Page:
It’s not every day that I feel so disinterested in talking about a movie. Usually, regardless of the overall quality, I feel the need to say something: whether it’s shouting its praises to the heavens on explaining why I’m going to chain it to my tailpipe and do doughnuts in an abandoned parking lot. I find that there’s always something to discuss on both ends of the spectrum. But, when you start to bring those two sides together, it’s less interesting to talk about. It’s interesting trying to figure out why a movie is good, and it’s fun explaining why a movie is bad. But it’s a lot less fun when you’re given a movie like Nocturne, which is so stubbornly in the middle that it’s hard to have any feeling towards it.
Oh, I understand what Nocturne was trying to say and why it framed its message as a horror story, but that just made it all the more uninteresting to actually talk about. It’s the definition of a C-student that could be a B-student with a bit more effort. It could do better, but it just doesn’t want to go the extra mile and just settles at alright. I mean, it can certainly do that, but there’s no hiding from me when I point out why that’s a pretty stupid idea for the movie to do.
Director: Zu Quirke
Release Date: October 13, 2020 (Amazon Prime)
Set in a performing arts high school, Nocturne follows twin sisters Vivian (Madison Iseman) and Juliet (Sydney Sweeney), both pianists who have very different reputations within their school. Vivian is a star player, loved by teachers, boys, and is going to Julliard. Meanwhile, Juliet is just… there, always in her sister’s shadow, unable to step out of it. As they both are set to graduate, Juliet comes across a journal from a student that recently committed suicide that starts to improve her confidence but also makes her see visions and changes her personality. Now, it’s up to the audience to decide if it’s for better or worse.
Nocturne makes no qualms about being a movie directly discussing art. I mean in the most pompous, “you just don’t understand the importance of ART” kind of way. Characters will talk about the importance of music, specifically classical music, while looking down with a haughty tone at all other forms of music. Nearly everyone in this movie is some kind of snob who lords their talent and abilities over each other or bemoans the cards that life dealt them. If this was a slasher film where the snobs are killed as a form of karmic retribution for their actions I would be all for it, but as a psychological thriller, nothing really comes from it.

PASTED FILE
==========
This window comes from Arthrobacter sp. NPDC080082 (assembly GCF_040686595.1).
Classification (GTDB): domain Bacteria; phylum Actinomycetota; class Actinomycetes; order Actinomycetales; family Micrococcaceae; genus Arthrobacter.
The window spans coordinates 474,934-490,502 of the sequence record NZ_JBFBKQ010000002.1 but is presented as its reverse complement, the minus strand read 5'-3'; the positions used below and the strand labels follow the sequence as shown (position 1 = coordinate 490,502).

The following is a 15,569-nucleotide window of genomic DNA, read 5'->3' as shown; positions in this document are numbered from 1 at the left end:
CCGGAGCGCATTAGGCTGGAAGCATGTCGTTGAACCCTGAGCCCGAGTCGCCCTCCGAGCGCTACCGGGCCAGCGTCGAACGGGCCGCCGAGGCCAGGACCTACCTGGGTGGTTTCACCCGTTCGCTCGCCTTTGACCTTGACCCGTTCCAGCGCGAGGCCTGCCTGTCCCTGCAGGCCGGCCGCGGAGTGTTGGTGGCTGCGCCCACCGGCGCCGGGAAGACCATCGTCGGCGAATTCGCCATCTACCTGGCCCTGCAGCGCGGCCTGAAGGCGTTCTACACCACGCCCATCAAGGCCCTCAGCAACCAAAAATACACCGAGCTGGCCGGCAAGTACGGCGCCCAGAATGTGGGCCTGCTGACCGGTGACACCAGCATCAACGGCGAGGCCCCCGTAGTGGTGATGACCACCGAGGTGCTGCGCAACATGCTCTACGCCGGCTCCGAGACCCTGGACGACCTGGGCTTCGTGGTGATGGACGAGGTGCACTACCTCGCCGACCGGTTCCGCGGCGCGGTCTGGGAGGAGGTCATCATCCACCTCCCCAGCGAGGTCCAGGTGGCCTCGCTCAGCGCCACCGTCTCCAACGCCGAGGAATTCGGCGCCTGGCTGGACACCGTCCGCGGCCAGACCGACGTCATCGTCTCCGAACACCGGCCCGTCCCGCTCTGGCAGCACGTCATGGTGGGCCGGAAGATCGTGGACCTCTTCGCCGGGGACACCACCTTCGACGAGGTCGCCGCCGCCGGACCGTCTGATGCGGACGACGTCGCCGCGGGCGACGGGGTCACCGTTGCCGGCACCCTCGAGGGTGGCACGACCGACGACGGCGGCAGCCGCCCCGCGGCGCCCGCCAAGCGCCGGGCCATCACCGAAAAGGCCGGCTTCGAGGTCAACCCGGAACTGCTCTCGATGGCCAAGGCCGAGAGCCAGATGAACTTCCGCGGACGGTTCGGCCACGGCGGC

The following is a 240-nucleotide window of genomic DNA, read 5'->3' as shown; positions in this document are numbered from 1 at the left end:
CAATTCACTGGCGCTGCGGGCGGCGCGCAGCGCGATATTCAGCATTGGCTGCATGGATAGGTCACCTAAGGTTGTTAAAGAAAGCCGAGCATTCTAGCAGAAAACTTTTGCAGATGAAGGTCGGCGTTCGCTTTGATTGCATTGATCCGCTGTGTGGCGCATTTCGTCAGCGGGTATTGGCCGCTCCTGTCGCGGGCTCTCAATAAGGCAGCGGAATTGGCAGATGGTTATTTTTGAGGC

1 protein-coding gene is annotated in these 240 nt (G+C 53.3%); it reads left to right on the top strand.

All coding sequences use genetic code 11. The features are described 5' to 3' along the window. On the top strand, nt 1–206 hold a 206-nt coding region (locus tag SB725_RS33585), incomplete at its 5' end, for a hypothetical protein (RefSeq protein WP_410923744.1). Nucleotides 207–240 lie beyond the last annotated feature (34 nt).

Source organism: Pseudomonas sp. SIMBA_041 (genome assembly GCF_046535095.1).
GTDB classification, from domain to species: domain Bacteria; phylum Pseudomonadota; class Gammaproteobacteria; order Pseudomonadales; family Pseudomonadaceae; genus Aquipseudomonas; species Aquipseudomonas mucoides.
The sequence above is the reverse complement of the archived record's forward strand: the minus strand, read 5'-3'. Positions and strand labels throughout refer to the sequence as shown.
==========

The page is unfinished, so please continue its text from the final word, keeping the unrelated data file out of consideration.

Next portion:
Nocturne telegraphs very early on just how the movie is going to proceed since the book that Juliet finds also partially tells the future. We see a picture of two people having sex in it, Juliet has a crush on her sister’s boyfriend Max (Jaques Colimon), it’s not hard to piece together what happens next. Nearly all of the events in the film feel like they happen for no meaningful reason, but just because they’re laid out by the script. In fact, I was almost surprised when the movie decided to subvert its own rules at the last minute, only to pull a fake-out shortly after. This probably would have served as a better ending if it just kept going with that bait-and-switch.
The script has several well-written moments, though: mostly when the movie isn’t talking about how wonderful art is while talking down nearly every other profession. Exchanges between these characters do feel genuine and had me chuckling at some really good insults thrown at each other. My personal favorite scene was where Juliet admonishes her music teacher towards the end of the film thinking she has the upper hand only for him to effortlessly throw her under the bus.
Despite watching the film only a few days ago, I find it hard to think of any key scenes in Nocturne since none of it feels important. You can make a deep and complex character study where someone’s mind completely unravels by the end of the film, but if it doesn’t feel that way then it just becomes mindless images. The setting is probably the most the blame. Every frame of this movie is devoid of color and feels sterile. These don’t feel like locations that people live and work in, but instead sets built specifically for a film. I can only remember light blues and grays when I think about the overall aesthetic of the film and it puts me to sleep.
As much as I don’t like to put individual actors on blast for their performances in a movie, since acting is much harder than most people believe it is, Sydney Sweeney doesn’t do anything to help liven up the proceedings. She’s soft-spoken and meek — even when the movie claims she’s becoming more confident and outspoken, she doesn’t really grow all that much. She still acts and maneuvers through events as she did before, only now she’ll occasionally insult someone while doing it. Character degradation is a tried and true horror trope that can be wonderful if used properly, and while it is present in the script, Sweeney just doesn’t really bring any enthusiasm to the role.
I did appreciate some of the imagery in the film that gave off an unsettling vibe: various journal entries, illusions that Juliet sees occasionally, and a final shot that feels so on-the-nose in its messaging that I would have been impressed at how unsubtle it was, if it wasn’t too little too late.
Director Zu Quirke has done a fair amount of short films prior to Nocturne, with this film being her first feature-length project. It does feel like Nocturne was a short film that was stretched out to 90 minutes but that’s not inherently a bad idea. With a stronger cast and more inspiring set direction, I could see this probably being a modest hit with certain art house crowds. But without it, you have a perfectly ambivalent, nothing of a film that will be forgotten within a day of watching it.